Freedom Foundation Stands by Slidewaters Against Jay Inslee’s Dictatorial Edicts

Governor Jay Inslee’s unconstitutional shut-down orders are not saving lives, but they are killing businesses.

Your Freedom Foundation remains proud to represent the owners of Slidewaters, a popular, family-owned waterpark employing more than 150 young people, while Jay Inslee remains determined to keep them closed for business during the crucial summer months.

In June, a federal judge dismissed a Freedom Foundation request for a temporary restraining order against Inslee’s threat to use his Department of Labor and Industries to investigate, fine and shut down business owners who merely want to try to keep their lights on and their employees paid.

The Freedom Foundation then filed for an injunction against the shut-down order, but it was also denied, giving a green light to Inslee’s tyrannical impulses. Encouraged, Inslee bragged about the victory during a press conference and announced that Slidewaters would be punished – and they were.

Served with a restraining order and a $10,000 fine, Slidewaters remains determined to save their business and their employees’ livelihoods. The Freedom Foundation is proud to stand with them, having already appealed the judge’s decision to the Ninth Circuit.

Boardman: Striking down union-backed initiative to restore workers’ speech, association, and equal protection rights

Case Name: Bradley Boardman, et al. v. Inslee, et al., Case No. 3:17-cv-05255 BHS

Court: U.S. District Court, Western District of Washington

Description: SEIU 775 and SEIU 925 teamed up to create and finance a statewide ballot measure to stop the Foundation from communicating with in-home caregivers and childcare providers about their constitutional rights. The unions spent nearly $2 million to make I-1501 law. The Foundation is challenging I-1501 in federal court as an assault on the Foundation’s First Amendment speech and workers’ First Amendment rights.

Status: We are obtaining and reviewing discovery from the State of Washington and the Pro I-1501 Campaign.


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Lincoln County: vindicating local governments’ right to institute transparent collective bargaining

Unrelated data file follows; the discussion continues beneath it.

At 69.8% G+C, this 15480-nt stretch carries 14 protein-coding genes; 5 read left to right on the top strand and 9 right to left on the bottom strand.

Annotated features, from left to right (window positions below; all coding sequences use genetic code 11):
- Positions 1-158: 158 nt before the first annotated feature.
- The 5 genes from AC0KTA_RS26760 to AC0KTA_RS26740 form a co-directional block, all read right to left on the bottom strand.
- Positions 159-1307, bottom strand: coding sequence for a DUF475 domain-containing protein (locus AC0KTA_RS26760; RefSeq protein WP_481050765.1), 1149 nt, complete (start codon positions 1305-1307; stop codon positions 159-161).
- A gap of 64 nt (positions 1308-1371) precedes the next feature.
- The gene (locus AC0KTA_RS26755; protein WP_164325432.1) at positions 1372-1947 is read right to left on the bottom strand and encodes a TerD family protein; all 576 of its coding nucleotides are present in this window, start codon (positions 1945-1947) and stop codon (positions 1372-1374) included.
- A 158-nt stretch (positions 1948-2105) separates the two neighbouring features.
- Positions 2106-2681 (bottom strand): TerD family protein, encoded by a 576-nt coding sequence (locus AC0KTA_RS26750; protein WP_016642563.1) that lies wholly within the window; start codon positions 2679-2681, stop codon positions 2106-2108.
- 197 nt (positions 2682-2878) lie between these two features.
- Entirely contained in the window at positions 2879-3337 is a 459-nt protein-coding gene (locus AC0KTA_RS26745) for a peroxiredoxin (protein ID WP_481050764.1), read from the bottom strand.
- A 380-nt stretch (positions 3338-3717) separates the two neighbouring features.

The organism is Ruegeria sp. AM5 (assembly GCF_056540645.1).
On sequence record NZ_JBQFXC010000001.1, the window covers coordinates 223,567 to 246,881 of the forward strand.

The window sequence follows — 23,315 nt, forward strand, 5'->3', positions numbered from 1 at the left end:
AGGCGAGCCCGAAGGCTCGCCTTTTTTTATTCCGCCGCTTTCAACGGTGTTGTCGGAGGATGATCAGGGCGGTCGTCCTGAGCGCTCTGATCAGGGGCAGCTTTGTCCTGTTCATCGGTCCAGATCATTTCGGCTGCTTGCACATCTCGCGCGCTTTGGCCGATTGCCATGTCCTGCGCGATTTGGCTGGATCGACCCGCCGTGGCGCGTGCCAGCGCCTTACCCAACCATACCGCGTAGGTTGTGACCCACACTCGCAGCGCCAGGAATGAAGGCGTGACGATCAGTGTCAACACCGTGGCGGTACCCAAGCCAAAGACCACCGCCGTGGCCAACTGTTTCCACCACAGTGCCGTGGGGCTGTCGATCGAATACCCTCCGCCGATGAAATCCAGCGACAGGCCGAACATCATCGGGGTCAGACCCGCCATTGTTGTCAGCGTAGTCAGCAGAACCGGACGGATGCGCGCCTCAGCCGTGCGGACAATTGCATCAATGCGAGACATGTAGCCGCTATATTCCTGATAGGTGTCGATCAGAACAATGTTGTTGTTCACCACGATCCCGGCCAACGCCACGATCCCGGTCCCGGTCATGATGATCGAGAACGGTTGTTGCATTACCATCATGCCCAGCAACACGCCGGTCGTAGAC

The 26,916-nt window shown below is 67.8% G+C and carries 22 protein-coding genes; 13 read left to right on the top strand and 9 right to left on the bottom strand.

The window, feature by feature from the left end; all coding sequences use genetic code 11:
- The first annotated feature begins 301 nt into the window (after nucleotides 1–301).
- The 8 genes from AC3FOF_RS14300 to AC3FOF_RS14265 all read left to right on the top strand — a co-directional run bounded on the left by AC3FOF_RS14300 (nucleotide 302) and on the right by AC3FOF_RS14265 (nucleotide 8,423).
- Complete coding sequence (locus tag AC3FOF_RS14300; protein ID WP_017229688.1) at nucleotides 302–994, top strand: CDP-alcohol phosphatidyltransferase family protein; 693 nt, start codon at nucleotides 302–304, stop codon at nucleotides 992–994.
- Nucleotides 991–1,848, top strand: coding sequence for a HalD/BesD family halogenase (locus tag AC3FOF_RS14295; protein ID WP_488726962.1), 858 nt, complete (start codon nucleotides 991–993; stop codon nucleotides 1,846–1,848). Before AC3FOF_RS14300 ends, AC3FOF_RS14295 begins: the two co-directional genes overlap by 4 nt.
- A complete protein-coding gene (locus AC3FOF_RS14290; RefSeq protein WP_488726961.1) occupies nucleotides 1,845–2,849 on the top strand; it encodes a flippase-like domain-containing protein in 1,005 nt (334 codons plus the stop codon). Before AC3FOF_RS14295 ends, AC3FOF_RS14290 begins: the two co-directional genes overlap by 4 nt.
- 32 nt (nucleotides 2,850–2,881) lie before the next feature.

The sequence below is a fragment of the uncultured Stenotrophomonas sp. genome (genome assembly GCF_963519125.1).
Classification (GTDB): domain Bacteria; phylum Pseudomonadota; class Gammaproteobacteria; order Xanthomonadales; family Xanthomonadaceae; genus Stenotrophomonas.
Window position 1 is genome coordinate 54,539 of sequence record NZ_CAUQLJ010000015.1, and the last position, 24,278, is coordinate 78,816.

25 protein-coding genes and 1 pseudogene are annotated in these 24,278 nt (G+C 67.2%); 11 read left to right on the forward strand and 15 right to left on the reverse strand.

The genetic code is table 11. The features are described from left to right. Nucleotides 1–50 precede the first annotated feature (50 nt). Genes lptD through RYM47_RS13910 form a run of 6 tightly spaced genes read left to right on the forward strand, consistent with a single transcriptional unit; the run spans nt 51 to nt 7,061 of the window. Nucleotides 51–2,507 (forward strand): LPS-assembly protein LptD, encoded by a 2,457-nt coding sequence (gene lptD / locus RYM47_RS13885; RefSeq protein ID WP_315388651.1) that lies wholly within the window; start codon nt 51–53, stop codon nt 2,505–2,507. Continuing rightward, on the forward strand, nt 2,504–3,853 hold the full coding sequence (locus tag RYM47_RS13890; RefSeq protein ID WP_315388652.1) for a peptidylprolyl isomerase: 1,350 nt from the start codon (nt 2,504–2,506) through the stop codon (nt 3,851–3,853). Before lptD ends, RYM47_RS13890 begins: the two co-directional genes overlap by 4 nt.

Case: Lincoln County v. Teamsters Local 690, Case No. 128815-U-17

Administrative Agency: PERC (Public Employment Relations Commission)

Description: After Lincoln county passed the first-in-the-state Resolution declaring public employee union contract negotiations open to the public, the Teamsters sued the County before PERC. PERC threw out that Complaint. After negotiating in one open session with the County, the union returned but walked out after the one and only member of the public who was present at the meeting refused to leave the meeting. The County has filed its own Complaint against the Teamsters because the union has refused to bargain.

Status: On April 3, 2018, the PERC Hearing Examiner issued a ruling that both Teamsters Local 690 and Lincoln County refused to bargain with one another. This counter-factual and legally mystifying ruling is currently being appealed to the full Public Employment Relations Commission.

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Burke: Invalidating Seattle’s illegal income tax and restoring the rule of law

Case: Burke, et al. v. City of Seattle, Case No. 17-2-18848-4

Court: King County Superior Court

Description: Seattle’s City Council adopted a graduated income tax it knows is unconstitutional and illegal. We represent 17 Seattleites who seek to strike down the tax because it violates state law, the City Charter, and the State Constitution.

Status: Our Motion for Summary Judgment was granted, and the King County Superior Court struck down the Seattle Income Tax Ordinance on November 22, 2017. The case is now on appeal. The City has asked for direct review by the Washington Supreme Court. If it does not accept direct review, the appeal will be heard by the intermediate Court of Appeals.


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Entwistle: freeing hundreds of Oregon caregivers from SEIU

Case: Entwistle v. Governor Brown, et al., No. 6:18-cv-00053-AA

Court: U.S. District Court, District of Oregon

Description: Federal civil rights action representing 14 Oregon caregivers who have attempted from months (in some cases, over a year) to opt-out of union membership in SEIU 503 and compulsory union dues payments. The union has simply ignored their requests, until now. This case seeks to enforce caregivers’ rights set forth in the U.S. Supreme Court case, Harris v. Quinn, and compel SEIU to honor their rights to leave the union.

Status: After the case was filed, SEIU 503 stopped deducting dues from all of the named plaintiffs but refused to stop illegally ignoring hundreds of other provider requests to opt-out. Our plaintiffs decided to proceed as a class action to obtain a declaratory judgment and injunction against the union and rectify this illegal behavior once and for all.

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DaRe: protecting California caregiver’s right exercise her constitutional rights

Case: Marie DaRe v. United Domestic Workers AFSCME Local 3930, et al., Case No. 8:17-cv-01115

Court: U.S. District Court, Central District of California

Description: Union unlawfully refused to allow an in-home caregiver to opt out of union membership and dues payments.

Status: the Union allowed DaRe to opt out, reimbursed her for the dues wrongfully taken, and paid her attorneys’ fees.

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